Why do people believe you can’t drink alcohol after rabies boosters?

I’m currently going through my second round of rabies shots within a year (only two this time!)

I have heard it said that you can’t drink alcohol, smoke or even exercise when taking these shots.

I’ve talked to 5 different doctors who all say this is nonsense re: alcohol. As long as you’re not binge drinking or chain smoking, these substances have a minimal immunosuppressive impact. There is nothing in any of the literature about avoiding tobacco or alcohol, at least for the two vaccines available in the US.

But why does this keep getting spread around? Is it just that it’s rabies and people figure better safe than sorry? Or was this once an issue with earlier vaccines?

To be fair…I’ve refrained from drinking up to a month after my final shot for max immunity…even though I’ve been told it’s a myth!

Better question: why do you believe it after five doctors have told you it’s not true?

I don’t believe it. I’m just not drinking :wink:

Better question yet, why are you repeatedly being exposed to rabies virus?

And is your user name an indication that the vaccine was ineffective?

Go easy on the guy. It’s fair to ask where myths come from, isn’t it? Some quick Googling suggests that there is in fact some… uh… “viral” misinformation circulating in regard to alcohol and rabies vaccines. In fact it seems to have been around as early as 19th century, in regards to immunizations in general, up to and including the COVID vaccines in the present day.

The earliest definitive mention I can find is some very early vaccine research indicated that alcohol degrades immunizations in general. Here is one such paper from 1899:

I don’t know if this is the origin of the myth, and that’s some very old research that I imagine has been superseded. Or maybe not superseded! After all, is there really any academic impetus to find out “is it actually medically okay to tell patients to drink all they want after immunization?” I doubt this is a burning medical question.

I’ve also come acrost some posts suggesting that, at one point in time, military recruits were administered vaccinations on Friday so their recovery period wouldn’t fall on work days. Sergeants will use virtually any excuse to advise their charges to be safe with alcohol during leave, so that may have gotten conflated into the concept of vaccine interaction.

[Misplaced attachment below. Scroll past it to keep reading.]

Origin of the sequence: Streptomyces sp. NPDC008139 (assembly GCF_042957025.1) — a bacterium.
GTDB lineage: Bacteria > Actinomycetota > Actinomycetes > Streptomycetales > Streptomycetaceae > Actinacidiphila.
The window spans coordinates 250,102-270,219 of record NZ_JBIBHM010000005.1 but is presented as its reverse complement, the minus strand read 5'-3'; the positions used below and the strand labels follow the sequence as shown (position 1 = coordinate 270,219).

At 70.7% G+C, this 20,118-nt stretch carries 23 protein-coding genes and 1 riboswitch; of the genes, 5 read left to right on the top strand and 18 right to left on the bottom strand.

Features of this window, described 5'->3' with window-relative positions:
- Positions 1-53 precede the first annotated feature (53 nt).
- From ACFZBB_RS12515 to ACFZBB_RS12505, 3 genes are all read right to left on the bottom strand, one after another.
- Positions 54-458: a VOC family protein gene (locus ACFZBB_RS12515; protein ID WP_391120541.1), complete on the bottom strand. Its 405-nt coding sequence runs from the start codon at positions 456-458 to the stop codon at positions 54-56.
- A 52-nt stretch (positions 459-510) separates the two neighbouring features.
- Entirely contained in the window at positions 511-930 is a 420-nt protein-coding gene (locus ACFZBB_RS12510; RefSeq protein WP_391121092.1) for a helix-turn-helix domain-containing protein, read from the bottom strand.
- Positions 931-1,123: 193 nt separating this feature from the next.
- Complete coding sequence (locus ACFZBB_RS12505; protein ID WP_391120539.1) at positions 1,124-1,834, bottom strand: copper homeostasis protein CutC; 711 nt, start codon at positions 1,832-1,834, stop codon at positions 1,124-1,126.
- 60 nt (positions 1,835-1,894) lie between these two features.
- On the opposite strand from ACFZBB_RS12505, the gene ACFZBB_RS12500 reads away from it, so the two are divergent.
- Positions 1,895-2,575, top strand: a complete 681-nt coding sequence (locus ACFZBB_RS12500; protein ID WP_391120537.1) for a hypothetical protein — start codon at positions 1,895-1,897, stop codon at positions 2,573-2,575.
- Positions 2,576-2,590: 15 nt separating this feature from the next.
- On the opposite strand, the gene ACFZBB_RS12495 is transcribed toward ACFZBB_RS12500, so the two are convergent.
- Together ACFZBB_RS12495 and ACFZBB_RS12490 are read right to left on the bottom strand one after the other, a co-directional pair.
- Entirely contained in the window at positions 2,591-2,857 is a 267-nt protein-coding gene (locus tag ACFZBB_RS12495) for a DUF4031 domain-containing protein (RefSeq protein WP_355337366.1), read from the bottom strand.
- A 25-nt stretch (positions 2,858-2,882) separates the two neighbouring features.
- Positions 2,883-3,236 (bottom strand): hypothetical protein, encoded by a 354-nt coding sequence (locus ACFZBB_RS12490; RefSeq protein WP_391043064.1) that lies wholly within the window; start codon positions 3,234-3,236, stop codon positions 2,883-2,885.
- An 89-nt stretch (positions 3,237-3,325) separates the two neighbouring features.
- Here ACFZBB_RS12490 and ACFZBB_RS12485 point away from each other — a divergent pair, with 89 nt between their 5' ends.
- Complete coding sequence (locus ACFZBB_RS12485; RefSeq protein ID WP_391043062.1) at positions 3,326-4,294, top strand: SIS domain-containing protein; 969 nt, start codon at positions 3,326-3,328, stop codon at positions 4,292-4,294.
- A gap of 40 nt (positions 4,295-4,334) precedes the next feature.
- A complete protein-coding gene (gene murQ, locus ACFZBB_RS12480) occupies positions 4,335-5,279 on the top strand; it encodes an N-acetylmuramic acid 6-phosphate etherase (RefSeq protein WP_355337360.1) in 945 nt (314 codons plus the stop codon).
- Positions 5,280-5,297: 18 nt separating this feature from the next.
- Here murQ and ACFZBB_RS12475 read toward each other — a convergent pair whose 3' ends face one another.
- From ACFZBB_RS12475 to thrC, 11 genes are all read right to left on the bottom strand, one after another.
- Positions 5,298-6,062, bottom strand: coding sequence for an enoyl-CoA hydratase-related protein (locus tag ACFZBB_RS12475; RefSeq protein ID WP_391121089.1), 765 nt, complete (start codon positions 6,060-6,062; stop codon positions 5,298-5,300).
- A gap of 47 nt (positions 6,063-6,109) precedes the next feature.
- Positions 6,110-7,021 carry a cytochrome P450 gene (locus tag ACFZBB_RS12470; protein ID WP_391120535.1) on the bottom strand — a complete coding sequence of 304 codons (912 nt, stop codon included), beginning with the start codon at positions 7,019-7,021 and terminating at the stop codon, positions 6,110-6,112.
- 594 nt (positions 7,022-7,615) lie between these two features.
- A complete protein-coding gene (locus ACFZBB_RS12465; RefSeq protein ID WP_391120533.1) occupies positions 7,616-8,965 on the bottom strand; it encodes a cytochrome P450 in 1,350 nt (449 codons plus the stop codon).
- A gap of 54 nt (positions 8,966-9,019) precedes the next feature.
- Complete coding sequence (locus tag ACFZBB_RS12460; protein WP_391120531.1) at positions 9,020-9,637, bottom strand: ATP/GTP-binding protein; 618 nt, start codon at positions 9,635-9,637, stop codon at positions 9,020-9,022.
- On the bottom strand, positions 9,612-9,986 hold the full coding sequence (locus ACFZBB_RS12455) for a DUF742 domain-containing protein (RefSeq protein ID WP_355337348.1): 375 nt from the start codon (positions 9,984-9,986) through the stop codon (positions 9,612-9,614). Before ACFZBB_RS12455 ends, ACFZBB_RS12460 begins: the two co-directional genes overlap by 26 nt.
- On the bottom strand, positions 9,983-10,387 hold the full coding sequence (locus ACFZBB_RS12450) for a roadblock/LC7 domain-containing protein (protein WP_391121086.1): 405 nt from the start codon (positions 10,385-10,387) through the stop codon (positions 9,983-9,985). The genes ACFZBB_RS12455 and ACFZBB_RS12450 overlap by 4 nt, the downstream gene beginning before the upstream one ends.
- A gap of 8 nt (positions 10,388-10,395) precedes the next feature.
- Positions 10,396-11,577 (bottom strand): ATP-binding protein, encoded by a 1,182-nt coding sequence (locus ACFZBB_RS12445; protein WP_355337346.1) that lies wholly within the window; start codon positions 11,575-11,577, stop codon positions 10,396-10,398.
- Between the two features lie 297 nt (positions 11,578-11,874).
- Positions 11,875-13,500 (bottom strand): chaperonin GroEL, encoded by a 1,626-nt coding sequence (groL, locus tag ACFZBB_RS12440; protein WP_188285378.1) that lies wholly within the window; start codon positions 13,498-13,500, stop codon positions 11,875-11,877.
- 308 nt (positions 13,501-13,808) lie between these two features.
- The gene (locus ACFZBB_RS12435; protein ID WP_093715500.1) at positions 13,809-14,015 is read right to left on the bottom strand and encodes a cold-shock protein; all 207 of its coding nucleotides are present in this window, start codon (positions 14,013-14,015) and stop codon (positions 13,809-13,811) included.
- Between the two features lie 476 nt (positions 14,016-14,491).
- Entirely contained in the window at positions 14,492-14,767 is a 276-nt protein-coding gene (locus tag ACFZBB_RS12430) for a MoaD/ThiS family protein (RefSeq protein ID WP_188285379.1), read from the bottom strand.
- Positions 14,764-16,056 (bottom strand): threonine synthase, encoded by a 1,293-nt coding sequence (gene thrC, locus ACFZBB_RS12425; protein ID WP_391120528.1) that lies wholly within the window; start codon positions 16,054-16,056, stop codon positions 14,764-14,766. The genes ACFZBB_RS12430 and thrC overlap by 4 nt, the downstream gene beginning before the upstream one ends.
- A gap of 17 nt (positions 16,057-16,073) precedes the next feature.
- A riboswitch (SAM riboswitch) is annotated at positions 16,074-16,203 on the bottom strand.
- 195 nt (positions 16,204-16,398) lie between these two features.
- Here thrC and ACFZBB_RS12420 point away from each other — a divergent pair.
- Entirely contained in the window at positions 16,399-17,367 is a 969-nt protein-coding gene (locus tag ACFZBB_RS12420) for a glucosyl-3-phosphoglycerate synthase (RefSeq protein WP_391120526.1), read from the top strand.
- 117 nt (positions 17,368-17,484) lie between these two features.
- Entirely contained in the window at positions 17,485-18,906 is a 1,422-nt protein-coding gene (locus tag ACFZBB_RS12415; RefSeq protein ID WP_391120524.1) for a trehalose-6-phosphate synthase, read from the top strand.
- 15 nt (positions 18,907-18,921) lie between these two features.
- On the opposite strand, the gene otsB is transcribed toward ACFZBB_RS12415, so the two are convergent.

Similarly, very few medical professionals are going to respond to the question “should I drink” with “have as much as you want, it’s fine.” They’ll take any opportunity whatsoever to caution moderation or even abstinence if there’s a pretext, and a vaccine that slows you down is a fine pretext for a little harm reduction advice, even if not factually based.

So I don’t believe there’s any real medical guidance around alcohol and vaccines. Just a lot of myth based on old best-practices in the vein of “it never hurts to drink less”.

Another data point that occurred to me… alcohol can impair liver function, so naturally there are numerous drugs that are incompatible with alcohol, and some of these are antimalarial.

So I wonder if there was some confusion between antimalarial risks and immunizations in general. I can imagine someone being jabbed full of needles, being handed a fistful of Lariam tablets, and being told “don’t mix this with alcohol” as they get on the Peace Corps boat to New Guinea or wherever. They have little occasion to drink alcohol anyway, but they remember the advice and pass it along to newer recruits.

The OP asked a question in GQ about the origin of what I presume is an urban myth. Responding with mildly snarky non-responses is not appropriate for this forum. The discussion should remain on the topic of answering the question.



Thanks for the serious and interesting response! Long term reader of this forum and finally had my own question, so figured I’d ask.

Got it, thank you. I’ll learn the subtleties eventually.

I had a bat knock into my face cycling a year ago. ANY contact with a bat (due to how tiny the bites and scratches are) is grounds for rabies shots because of the obvious alternative if not treated.

Second time was another flying object that was the size of a bat against my leg while camping outside in bat heavy territory. My friend swore it was a bat, I figured I would still be protected. But the ER doctor said “Boost him!” And that was that…

Are animals “treated with alcohol” nowadays? What were the treatments meant to cure in 1899?

My cats were treated two years ago with Everclear IVs for suspected antifreeze poisoning.

A cat needing antifreeze poisoning treatment and an anthrax vaccine is living an exciting life.

Pretty sure this wasn’t a veterinary treatment but rather they were lab animals intended to test eventual human treatments.

I had to take the rabies vaccine when I first went to Thailand in 1988, and no one told me not to drink. And it being Bangkok, I certainly was indulging.

Fast forward 14 or 15 years. I had grown complacent about getting my 10-year booster, accidentally walked too close to a street mongrel and her litter, and she ran out and bit me on the calf. Just a little nip, but this was one of the mangiest, scroungiest dogs you’d ever want to see. I headed straight to the hospital. (Then on the way to the hospital, the taxi I was in got into a minor accident, and I ended up looking for another one. A very weird day.) Since I had blown off my 10-year booster, I had to take the whole series over several weeks. Still no one told me not to drink, and drink I did.